In a complex LISP file (many hundreds of lines) , some functions are defined: “primer”, “position”, “shapes”, and “varset”. They are called in a sequence:

In AutoCAD you will not notice anything. However, BricsCAD has a more modern and richer LISP environment and “position” is an internal function that is lacking in AutoCAD. Since functions are red and differing functions are in italics, you see a problem arise. Ask yourself, hoe would it be if all functions would appear similar? Exactly, crashes and seeking needles in haystacks.


Cheat sheet Notepad++

Some things to remember. You have a powerful editor configured, giving you the possibility to drive your efficiency to new heights. Take advantage of that:

  • Mark your code as CAD_LISP: Menu > Language > CAD_LISP
  • Selecting:
    • Parts including opening and closing parenthesis: put cursor right before or after ( or ) and Ctrl-Alt-b.
    • Parts between parenthesis: Ctrl+DLMB (double-click left mouse button).
    • A complete line, carriage return etc. included (for Ctrl-x, Del, …): TLMB (triple-click left mouse button).
  • Indent: Select block and Tab or Shift-Tab.
    • So aligning is a few times Shift-Tab and then Tab if needed.
  • Find and Replace with regex turned on:
    • Find something at start of line: ^Find Me or ^.FirstCharacter.
    • End of line: Find Me$.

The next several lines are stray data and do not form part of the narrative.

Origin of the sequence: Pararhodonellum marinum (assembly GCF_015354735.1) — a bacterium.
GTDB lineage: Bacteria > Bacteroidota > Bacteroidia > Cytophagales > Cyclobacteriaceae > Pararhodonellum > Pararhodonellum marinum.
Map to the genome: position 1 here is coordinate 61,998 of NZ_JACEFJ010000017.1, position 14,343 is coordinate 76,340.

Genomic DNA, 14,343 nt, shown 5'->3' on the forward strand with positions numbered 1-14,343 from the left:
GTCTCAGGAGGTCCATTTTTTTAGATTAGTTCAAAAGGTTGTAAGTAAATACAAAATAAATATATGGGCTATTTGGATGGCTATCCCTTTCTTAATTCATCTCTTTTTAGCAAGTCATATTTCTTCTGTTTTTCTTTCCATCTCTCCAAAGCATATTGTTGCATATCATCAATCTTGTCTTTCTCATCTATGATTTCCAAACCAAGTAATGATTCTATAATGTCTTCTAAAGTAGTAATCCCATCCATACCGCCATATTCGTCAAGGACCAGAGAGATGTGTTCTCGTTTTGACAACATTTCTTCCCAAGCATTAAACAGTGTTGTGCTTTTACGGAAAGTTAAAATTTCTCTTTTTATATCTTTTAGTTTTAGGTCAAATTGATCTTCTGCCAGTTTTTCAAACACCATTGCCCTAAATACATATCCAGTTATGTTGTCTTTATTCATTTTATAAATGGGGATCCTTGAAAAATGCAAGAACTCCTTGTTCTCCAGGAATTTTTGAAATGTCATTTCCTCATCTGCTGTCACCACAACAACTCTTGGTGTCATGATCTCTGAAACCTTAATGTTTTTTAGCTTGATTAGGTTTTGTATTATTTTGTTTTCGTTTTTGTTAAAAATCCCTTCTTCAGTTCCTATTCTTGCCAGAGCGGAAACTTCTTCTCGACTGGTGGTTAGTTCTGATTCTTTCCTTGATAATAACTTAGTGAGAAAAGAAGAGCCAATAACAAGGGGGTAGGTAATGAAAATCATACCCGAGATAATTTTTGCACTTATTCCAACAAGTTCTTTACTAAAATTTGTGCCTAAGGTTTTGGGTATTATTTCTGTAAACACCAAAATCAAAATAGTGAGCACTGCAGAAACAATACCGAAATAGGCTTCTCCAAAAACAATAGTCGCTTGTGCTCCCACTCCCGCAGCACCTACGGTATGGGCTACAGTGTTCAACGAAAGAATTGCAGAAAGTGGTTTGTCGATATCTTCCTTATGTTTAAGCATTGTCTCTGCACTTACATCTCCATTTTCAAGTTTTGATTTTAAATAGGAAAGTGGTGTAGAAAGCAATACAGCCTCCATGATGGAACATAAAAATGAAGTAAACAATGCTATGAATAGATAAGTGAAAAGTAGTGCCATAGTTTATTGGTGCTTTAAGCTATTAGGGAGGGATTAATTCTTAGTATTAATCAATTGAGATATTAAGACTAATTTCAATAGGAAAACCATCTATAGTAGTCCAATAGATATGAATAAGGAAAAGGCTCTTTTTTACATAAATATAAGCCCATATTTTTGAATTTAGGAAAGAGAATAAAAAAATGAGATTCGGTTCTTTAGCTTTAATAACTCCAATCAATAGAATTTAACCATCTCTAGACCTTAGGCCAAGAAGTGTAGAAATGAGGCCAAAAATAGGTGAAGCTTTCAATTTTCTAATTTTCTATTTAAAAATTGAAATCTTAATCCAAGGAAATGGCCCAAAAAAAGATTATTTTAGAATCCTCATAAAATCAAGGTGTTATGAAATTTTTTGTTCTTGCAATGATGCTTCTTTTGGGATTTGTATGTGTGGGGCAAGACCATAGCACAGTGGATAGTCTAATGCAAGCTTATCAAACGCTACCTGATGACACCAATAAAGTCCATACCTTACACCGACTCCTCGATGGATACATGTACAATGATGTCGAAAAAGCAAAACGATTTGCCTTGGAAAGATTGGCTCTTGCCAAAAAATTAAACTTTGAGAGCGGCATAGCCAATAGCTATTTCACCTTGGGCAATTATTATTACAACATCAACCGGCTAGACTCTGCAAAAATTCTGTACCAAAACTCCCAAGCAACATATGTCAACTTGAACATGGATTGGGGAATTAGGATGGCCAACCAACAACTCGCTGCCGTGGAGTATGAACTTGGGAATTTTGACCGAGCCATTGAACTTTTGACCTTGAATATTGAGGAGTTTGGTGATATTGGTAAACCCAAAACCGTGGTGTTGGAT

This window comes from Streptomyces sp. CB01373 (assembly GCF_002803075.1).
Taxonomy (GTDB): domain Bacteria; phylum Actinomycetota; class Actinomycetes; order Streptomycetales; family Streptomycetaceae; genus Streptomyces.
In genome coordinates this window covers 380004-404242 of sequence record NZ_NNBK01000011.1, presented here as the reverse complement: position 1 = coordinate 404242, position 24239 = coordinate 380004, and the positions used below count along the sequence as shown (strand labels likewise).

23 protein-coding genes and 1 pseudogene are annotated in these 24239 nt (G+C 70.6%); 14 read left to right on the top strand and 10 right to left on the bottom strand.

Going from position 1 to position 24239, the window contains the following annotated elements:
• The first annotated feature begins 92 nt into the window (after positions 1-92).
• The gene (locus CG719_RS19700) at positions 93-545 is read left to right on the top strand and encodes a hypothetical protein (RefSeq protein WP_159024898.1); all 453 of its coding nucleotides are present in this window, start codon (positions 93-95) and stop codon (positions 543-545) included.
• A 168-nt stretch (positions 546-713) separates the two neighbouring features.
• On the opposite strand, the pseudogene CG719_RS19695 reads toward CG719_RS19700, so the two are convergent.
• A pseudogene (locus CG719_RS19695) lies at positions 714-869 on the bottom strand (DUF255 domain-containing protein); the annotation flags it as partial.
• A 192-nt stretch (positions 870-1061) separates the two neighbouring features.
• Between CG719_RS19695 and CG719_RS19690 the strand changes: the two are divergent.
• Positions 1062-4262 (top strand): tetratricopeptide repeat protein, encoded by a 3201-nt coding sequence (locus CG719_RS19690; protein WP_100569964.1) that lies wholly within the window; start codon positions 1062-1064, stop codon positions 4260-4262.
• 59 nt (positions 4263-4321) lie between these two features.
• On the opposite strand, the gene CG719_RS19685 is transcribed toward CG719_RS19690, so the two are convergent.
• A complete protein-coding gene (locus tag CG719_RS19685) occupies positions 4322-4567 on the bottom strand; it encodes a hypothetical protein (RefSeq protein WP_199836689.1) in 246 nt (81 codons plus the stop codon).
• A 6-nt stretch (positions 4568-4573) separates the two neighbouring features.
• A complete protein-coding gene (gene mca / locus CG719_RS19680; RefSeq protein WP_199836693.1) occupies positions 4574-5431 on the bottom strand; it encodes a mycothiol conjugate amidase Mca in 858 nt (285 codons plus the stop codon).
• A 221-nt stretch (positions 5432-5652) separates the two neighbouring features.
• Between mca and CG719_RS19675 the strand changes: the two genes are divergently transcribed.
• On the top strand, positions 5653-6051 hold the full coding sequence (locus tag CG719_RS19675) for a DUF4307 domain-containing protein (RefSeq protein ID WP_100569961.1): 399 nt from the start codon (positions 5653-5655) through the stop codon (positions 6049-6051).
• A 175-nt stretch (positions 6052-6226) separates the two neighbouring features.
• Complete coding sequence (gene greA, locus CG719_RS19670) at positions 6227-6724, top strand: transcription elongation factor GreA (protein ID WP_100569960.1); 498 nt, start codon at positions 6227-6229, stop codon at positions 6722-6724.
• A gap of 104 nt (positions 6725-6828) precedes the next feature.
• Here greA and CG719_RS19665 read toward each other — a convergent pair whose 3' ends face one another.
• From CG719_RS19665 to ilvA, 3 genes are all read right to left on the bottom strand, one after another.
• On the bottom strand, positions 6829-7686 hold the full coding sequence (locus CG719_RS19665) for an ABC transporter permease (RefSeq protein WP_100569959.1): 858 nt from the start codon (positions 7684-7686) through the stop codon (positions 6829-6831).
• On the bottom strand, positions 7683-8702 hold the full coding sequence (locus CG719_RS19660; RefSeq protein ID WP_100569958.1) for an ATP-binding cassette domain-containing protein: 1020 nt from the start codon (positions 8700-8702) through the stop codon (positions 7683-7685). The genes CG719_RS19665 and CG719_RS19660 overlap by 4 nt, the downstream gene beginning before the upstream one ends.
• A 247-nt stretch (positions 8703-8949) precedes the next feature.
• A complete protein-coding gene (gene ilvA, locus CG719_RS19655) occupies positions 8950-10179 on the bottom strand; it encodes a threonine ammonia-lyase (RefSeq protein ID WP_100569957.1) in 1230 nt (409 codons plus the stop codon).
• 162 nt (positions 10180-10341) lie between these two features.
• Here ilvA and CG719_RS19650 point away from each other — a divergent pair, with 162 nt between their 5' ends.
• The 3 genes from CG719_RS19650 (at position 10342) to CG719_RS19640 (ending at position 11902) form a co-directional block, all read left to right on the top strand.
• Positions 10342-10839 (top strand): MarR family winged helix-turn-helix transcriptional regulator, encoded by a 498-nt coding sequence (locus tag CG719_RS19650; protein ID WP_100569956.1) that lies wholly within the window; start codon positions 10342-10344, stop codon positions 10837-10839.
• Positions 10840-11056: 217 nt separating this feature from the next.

• End of lines -> Space: \r\n -> LiteralSpace
  • Remove empty lines: “Edit” > “Line operations” > …
  • Duplicate line: Ctrl-d
  • Delete lines (and add to clipboard): Ctrl-l
  • Toggle comment lines as mentioned above (one ;, use ;; for comments that should not be activated by accident): Ctrl-q
  • Navigating: Bookmark line with Ctrl-F2 or LMDC left of line, use F2 or Shift-F2 to navigate to bookmarks.

You can do more smart things…

About using Blade

Bricsys developer Torsten Moses improved the LISP development environment BLADE in many aspects. It runs also on Scintilla, just as Notepad++. So if you’re using BricsCAD V19, you may consider using BLADE instead. Even if you code for AutoCAD, you may want to use BricsCAD with BLADE for that purpose, it is simply a way better tool than the autodesk visual Lisp ide. Combined with ACME autoloader you can switch from BricsCAD to AutoCAD and back. Then again, you can simply keep on using npp with this extension for straightforward code writing. Time for a comparison:

Selecting parts including opening and closing parenthesis cursor near ( or ) and Ctrl-Alt-B Ctrl-Shift-R
Selecting parts between parenthesis Ctrl+DLMB ?
Select a complete line, carriage return etc. included TLMB TLMB
Indent Select block and Tab or Shift-Tab Select block and Tab or Shift-Tab
Line duplicate Ctrl+D Alt-O
Line delete Ctrl-L Shift-Del
Commenting Ctrl-Q toggles comment / uncomment Comment Alt-L, Uncomment Alt-N

Short history

A discussion here did lead to another version with all (!) commands build in. Special thanks to Torsten Moses for his contribution (and CADbloke for inspiring). Torsten’s extensive function list for UltraEdit was included.

If you use UltraEdit, visit and choose “LISP” > “Support for UltraEdit Editor”.

I hope you like it, best regards,

Wiebe van der Worp

Comments? More than welcome!

Notepad++ syntax highlighting for CAD LISP